Money & Company

Tracking the market and economic trends
that shape your finances.

« Previous Post | Money & Company Home | Next Post »

Euro rallies after Europe details aid offer to Greece

April 11, 2010 |  4:57 pm

The European Union’s proposed financial rescue package for Greece is having the desired effect, at least for the battered euro.

The common currency has rallied in overseas trading, reaching $1.366 at about 5 p.m. PDT, up from $1.35 on Friday and the highest since March 17. The euro on March 25 plunged as low as $1.327, its weakest level since May.

Euro-zone countries are trying to protect their currency -- and Europe's financial system -- by extending a lifeline to Greece, which is struggling under a massive debt load. The Greek government must refinance tens of billions of euros in bond debt in the coming months, but bond investors have been demanding ever-higher yields to buy existing Greek debt, threatening to make it prohibitive for the government to borrow.

The annualized yield on 10-year Greek bonds soared to 7.36% on Thursday, up from 6.54% at the start of the week and 5.52% in mid-January.

Parthenon By contrast, the U.S. Treasury last week paid 3.9% on $21 billion in newly issued 10-year notes.

Credit-grading firm Fitch Ratings on Friday cut its rating of Greece's debt to BBB-minus from BBB-plus. The new grade is Fitch's lowest investment-grade rating; the next stop would be a junk rating.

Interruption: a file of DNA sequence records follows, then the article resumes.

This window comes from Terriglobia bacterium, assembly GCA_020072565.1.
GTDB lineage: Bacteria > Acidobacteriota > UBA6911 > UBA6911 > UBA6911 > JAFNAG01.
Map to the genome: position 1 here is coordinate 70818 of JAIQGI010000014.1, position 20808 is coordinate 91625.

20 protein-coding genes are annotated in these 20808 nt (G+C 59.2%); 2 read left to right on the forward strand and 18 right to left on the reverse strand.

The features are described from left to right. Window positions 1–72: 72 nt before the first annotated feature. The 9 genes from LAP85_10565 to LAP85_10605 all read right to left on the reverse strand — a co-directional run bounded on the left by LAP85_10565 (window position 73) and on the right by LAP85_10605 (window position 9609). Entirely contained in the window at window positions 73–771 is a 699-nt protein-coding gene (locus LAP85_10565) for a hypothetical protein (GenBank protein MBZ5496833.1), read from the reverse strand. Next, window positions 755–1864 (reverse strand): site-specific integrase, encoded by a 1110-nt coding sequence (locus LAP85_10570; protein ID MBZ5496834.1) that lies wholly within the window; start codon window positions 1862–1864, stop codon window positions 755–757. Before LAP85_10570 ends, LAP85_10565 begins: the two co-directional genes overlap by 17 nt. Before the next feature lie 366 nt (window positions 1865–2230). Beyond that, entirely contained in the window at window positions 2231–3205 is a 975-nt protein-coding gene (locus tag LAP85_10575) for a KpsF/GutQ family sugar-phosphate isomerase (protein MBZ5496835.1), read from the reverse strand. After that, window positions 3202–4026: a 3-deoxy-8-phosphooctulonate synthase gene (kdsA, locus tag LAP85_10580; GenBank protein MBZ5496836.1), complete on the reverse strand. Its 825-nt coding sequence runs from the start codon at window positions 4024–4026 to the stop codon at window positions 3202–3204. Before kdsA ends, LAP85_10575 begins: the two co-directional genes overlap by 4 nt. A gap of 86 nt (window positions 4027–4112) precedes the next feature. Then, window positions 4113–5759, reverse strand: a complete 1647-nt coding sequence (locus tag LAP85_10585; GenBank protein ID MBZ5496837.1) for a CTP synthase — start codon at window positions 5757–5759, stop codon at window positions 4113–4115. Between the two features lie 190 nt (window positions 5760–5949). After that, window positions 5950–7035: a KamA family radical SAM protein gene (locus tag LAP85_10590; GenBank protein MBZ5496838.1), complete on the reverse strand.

The European Union’s offer of $41 billion in loans would allow Greece to borrow at rates of about 5%. The Wall Street Journal calculated the cost at 5.33% for the fixed-rate loans in the package.

The loans from the other euro-zone countries, and a smaller aid package offered by the International Monetary Fund, aren’t automatic; Greece would have to request them. And so far, the Athens government says it wants to try to refinance its bonds on its own, forgoing outside help.

What it’s hoping is that the details of the lifeline will assure global markets that Greece now has a backstop in place to avoid a debt default, so that investors will rush into the market to buy the country’s bonds, thereby driving yields lower.

-- Tom Petruno

Photo: The Parthenon in Athens. Credit: Orestis Panagiotou / EPA

Comments 

Advertisement










Video